You know the word ‘interview’? It originally meant “to see each other”.These days it’s become a bit more one-sided than that. Instead of that equal idea of two people seeing each other - checking each other out to work out if there's a good fit - we've let the interview morph into a situation where one side has all the power, and the other is left sort of hopping from foot to foot nervously.
Nowadays it's more about candidates putting on a snappy suit and trying to convince the hiring manager that they’re right for the job. But really, you’re there to interview them, as much as they’re there to interview you. You don’t just want any job: you want a job that you’re going to happily excel in.That means you should be walking into interviews armed with questions for your interviewer. Things that'll help you understand who they are, what the company is about and whether you actually want to work there.It also doesn’t hurt that asking interested, interesting questions will give you the edge – you’ll stand out as someone who cares about doing a good job, and that you’ve homework.So, when at the end of the meeting, they ask “do you have any questions?” that’s your chance to find out whether you even want this job or not. We've jotted down a list of the top questions we love seeing candidates ask in interviews. You don't have to ask all of these, or even any of them - you might have dreamed up something else you really care about and want to know. But use these as a starting point. Have a think about which ones feel the most important to you and make sure you go in armed with those.
Make sure you prep some follow up questions for this one. Many people won’t know how to explain things off the top of their head. They’ll say vague things like “friendly”. Ask questions about how long people stay at the company, how long people genereally spend at the office and much time people tend to spend hanging out together outside of work.
Hopefully you’ll get answers about the interesting work or shared values. Other answers – or lack of answers – will be telling too.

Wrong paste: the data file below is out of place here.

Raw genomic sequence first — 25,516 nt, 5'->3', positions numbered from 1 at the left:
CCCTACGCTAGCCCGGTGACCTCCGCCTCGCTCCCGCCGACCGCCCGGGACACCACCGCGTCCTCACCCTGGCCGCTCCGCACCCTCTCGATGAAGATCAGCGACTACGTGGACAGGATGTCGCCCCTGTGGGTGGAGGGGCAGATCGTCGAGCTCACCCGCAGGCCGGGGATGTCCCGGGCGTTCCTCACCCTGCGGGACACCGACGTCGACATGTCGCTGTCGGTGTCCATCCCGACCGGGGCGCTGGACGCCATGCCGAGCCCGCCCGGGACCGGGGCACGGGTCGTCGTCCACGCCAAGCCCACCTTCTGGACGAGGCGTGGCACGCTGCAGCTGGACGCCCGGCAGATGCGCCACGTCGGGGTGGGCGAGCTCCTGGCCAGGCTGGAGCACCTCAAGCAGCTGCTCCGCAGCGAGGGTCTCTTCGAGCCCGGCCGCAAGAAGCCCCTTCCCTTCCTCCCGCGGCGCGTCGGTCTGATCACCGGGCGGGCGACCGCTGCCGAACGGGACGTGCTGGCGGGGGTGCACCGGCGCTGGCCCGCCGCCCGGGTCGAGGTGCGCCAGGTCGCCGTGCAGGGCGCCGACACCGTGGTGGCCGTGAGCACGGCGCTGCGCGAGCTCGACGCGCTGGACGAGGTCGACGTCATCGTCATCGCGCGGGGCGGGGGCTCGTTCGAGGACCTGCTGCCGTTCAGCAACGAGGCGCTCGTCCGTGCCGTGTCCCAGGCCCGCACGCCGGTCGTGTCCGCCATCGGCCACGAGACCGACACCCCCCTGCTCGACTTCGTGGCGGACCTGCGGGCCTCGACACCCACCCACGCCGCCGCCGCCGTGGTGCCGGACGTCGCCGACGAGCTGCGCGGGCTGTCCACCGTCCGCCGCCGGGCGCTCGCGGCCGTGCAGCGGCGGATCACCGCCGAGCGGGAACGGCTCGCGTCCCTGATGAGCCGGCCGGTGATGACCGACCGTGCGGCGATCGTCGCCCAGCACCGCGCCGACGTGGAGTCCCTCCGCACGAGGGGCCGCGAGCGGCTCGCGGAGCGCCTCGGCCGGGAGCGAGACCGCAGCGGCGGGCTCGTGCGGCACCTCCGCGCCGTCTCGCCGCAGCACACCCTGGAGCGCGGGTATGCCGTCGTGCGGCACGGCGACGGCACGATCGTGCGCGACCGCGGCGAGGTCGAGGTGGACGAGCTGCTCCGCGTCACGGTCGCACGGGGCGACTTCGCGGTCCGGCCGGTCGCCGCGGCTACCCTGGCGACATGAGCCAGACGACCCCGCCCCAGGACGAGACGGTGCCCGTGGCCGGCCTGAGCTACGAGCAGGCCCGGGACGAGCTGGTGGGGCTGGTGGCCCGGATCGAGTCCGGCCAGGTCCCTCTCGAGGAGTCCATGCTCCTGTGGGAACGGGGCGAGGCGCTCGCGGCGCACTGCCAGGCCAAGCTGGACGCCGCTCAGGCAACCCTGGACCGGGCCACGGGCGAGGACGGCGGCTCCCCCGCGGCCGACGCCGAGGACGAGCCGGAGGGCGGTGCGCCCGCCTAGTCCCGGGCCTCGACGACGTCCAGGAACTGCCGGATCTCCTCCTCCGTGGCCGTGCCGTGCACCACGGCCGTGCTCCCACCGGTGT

This is a biggy – not just because training is such an important part of growing in your career, but because it shows how much the company is willing to invest in their people.
This gives you clues about the social life in the office. Also, if they look at your blankly and say something like "lunchbreak? watchu talkin' 'bout willis?!", that's a warning bell of both a really intense working culture and terrible taste in pop-culture references.
This gives the hiring manager a chance to be a bit more honest with you than a job ad. Listen for the way they attribute any challenges – if there’s a whiff that the manager blames his or her staff, that’s a massive red flag.
This is a great follow up question to the one above. It gives you a good insight into how the company recognizes and celebrates wins.
Performance evaluations are actually a positive thing for the employee – if you’re killing it, it gives you the chance to start conversations about pay-rises and more opportunities. If you’re having a hard time of it, it allows you and your manager to take an objective view of the situation, so you can find solutions together. Having a process in place shows that the company recognises their role in helping their people excel.
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